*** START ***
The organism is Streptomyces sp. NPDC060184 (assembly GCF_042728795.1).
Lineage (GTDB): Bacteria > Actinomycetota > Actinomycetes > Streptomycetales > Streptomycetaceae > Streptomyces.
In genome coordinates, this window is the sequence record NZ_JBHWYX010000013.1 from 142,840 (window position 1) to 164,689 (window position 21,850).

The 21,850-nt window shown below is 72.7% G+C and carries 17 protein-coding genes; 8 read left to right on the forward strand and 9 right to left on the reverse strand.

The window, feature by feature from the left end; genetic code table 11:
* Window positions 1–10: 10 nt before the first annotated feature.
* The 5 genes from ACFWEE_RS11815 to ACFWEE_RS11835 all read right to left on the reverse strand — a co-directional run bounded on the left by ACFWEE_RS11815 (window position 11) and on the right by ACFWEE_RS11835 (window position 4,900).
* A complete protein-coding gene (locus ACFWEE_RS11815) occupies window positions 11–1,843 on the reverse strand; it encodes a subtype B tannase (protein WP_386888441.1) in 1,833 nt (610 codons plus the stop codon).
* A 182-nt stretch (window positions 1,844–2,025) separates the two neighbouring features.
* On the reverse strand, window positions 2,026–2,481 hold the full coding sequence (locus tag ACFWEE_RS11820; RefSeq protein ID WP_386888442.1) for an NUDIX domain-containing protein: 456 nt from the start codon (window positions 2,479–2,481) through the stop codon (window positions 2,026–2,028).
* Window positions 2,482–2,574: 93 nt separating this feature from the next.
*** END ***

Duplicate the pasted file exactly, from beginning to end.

The organism is Streptomyces sp. NPDC060184 (assembly GCF_042728795.1).
Lineage (GTDB): Bacteria > Actinomycetota > Actinomycetes > Streptomycetales > Streptomycetaceae > Streptomyces.
In genome coordinates, this window is the sequence record NZ_JBHWYX010000013.1 from 142,840 (window position 1) to 164,689 (window position 21,850).

The 21,850-nt window shown below is 72.7% G+C and carries 17 protein-coding genes; 8 read left to right on the forward strand and 9 right to left on the reverse strand.

The window, feature by feature from the left end; genetic code table 11:
* Window positions 1–10: 10 nt before the first annotated feature.
* The 5 genes from ACFWEE_RS11815 to ACFWEE_RS11835 all read right to left on the reverse strand — a co-directional run bounded on the left by ACFWEE_RS11815 (window position 11) and on the right by ACFWEE_RS11835 (window position 4,900).
* A complete protein-coding gene (locus ACFWEE_RS11815) occupies window positions 11–1,843 on the reverse strand; it encodes a subtype B tannase (protein WP_386888441.1) in 1,833 nt (610 codons plus the stop codon).
* A 182-nt stretch (window positions 1,844–2,025) separates the two neighbouring features.
* On the reverse strand, window positions 2,026–2,481 hold the full coding sequence (locus tag ACFWEE_RS11820; RefSeq protein ID WP_386888442.1) for an NUDIX domain-containing protein: 456 nt from the start codon (window positions 2,479–2,481) through the stop codon (window positions 2,026–2,028).
* Window positions 2,482–2,574: 93 nt separating this feature from the next.